The growing importance of cinema in the construction of Latin America’s historical memory can be observed since the late 1960s, when the concept of the so-called “Third Cinema” was born, according to which the main task of Latin American cinema is to show and analyse the reality and problems of the region. This approach was mainly concerned with the present, but the representation of the past also became an essential element in the formation of identity. Repressed at home by dictatorships, various filmmakers made their films in exile in an attempt to shape the image of their nation, to reflect on the crimes of the dictatorships and, soon, to strengthen the society of the country in order to confront the crimes committed. The most prominent cases are those of Argentina and Chile, where the ghosts of the past haunt the historical memory: the process that began in the 1970s, the open confrontation with the past through cinema, has not slowed down; today, films are still being released, winning awards at international festivals, trying to contribute to the historical memory.
In Europe, the cinematic approach to history started with delay. In European cinema, the French New Wave, Italian neorealism or the cinematic traditions of Central and Eastern Europe determined whether the critical representation of the past could be explicit or symbolic, depending on the political and/or social context of the region. While in Western Europe the treatment of various topics (e.g. Nazism, Fascism, the Second World War) has been present since the 1950s, Central and Eastern Europe did not dare to deal with relevant events of their past until recently. In this region, the approach to historical events is often linked to current political implications, generating debates about forms of representation, bearing in mind that the issue of historical cinema can be directly or indirectly associated with contemporary socio-political issues.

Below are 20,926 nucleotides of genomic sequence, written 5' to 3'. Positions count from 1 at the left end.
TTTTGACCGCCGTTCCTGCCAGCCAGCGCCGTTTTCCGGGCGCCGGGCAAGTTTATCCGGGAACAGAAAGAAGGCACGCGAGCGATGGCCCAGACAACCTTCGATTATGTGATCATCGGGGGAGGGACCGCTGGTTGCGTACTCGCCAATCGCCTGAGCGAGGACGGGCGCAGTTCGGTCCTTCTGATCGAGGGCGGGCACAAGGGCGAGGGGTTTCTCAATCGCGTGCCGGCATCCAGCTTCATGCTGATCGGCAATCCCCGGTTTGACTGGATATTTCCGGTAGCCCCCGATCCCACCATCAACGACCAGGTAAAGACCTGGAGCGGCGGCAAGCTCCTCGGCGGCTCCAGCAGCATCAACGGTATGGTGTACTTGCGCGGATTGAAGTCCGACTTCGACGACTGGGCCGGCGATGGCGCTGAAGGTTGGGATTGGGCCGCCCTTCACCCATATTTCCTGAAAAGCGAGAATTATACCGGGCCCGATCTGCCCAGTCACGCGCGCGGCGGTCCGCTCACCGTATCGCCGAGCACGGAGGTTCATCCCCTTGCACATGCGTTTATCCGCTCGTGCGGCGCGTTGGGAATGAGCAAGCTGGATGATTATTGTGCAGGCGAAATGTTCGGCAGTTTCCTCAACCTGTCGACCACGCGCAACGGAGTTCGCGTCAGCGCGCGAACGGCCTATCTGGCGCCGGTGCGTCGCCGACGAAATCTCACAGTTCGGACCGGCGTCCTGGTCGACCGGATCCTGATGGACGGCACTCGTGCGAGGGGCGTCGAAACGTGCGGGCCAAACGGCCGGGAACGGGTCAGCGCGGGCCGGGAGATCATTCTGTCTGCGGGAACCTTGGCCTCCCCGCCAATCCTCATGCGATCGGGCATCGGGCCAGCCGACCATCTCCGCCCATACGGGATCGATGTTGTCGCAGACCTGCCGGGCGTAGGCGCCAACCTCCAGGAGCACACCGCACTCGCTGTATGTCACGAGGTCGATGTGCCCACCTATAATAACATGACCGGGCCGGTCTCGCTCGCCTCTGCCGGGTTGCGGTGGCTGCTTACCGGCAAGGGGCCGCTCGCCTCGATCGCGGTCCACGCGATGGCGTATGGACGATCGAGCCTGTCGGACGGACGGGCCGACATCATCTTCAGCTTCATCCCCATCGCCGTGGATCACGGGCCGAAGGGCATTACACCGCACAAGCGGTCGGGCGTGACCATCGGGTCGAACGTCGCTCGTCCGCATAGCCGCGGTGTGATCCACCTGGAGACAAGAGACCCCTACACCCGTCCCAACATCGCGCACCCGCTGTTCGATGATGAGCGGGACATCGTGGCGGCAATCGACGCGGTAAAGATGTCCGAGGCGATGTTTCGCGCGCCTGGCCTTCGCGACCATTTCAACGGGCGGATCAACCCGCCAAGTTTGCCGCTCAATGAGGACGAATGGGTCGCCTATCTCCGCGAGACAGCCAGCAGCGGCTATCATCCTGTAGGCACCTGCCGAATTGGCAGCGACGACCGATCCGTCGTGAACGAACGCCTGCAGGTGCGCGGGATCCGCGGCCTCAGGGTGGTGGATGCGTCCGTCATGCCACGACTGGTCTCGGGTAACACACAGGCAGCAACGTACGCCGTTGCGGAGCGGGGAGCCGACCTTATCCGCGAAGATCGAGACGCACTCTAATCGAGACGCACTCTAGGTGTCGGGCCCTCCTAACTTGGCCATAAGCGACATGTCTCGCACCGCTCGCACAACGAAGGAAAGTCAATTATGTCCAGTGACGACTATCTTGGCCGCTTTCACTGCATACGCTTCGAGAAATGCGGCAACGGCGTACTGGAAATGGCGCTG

In the field of relations between Europe and Latin America, the above-mentioned aspects can play an interesting and perhaps useful role. Through films, one region can get a complex picture of the other’s society, culture, past and present, as well as an impression of how the features that shape international relations and the current reality of that nation have evolved. At the same time, filmmakers from both regions can learn from their colleagues: the choice between the most objective and the most subjective approaches, the attitude towards political rivals, the identification of the guilty and the innocent (in the context of a dictatorship) through the cinematic language, or the inclusion of national pride and national tragedies in the cinematic and historical canon are just some of the examples that cinema from both regions has recently dealt with, and these tendencies seem to be increasing in the present and the future. For this reason, filmmakers and film policies, in both Europe and Latin America, have an enormous responsibility, as they have been given an unprecedented weight in shaping the way we think about history. One of their fundamental tasks is to document and recreate events, generate debates and contribute to national and universal historical memory through the audiovisual representation of our past.
The research was supported by the ICT and Societal Challenges Competence Centre of the Humanities and Social Sciences Cluster of the Centre of Excellence for Interdisciplinary Research, Development and Innovation of the University of Szeged. The author is a member of the “Diffusion of new technologies in the globalizing world and their social-cultural impacts” research group.